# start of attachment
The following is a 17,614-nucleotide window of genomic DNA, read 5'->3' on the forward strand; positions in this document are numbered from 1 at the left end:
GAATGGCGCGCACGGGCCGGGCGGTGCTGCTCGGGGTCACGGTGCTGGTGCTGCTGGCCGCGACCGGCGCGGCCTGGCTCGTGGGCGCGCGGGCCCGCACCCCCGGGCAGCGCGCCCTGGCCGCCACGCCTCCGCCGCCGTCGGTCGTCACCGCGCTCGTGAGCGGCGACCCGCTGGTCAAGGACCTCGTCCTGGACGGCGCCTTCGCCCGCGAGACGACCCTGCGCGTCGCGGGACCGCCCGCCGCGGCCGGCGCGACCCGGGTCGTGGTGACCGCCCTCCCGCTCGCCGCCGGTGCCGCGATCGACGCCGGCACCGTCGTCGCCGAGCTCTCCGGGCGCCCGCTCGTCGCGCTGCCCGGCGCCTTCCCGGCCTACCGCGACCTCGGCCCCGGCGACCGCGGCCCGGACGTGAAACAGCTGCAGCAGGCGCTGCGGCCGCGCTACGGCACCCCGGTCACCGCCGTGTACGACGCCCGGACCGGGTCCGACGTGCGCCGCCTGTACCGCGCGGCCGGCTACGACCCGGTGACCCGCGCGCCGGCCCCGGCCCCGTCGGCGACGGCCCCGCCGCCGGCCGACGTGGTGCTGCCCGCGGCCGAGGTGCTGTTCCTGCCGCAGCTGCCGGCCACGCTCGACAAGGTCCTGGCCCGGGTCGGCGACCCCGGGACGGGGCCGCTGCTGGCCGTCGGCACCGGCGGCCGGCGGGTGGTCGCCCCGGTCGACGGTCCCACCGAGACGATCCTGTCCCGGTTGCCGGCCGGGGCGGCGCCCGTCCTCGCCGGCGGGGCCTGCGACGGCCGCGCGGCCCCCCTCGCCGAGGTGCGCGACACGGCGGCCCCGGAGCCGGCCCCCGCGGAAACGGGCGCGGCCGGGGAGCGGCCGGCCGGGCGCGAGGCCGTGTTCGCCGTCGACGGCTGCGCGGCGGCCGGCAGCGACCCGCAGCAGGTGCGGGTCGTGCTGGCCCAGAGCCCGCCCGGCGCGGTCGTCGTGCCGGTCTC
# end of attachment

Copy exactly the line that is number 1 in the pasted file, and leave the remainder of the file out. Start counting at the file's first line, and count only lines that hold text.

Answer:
The following is a 17,614-nucleotide window of genomic DNA, read 5'->3' on the forward strand; positions in this document are numbered from 1 at the left end: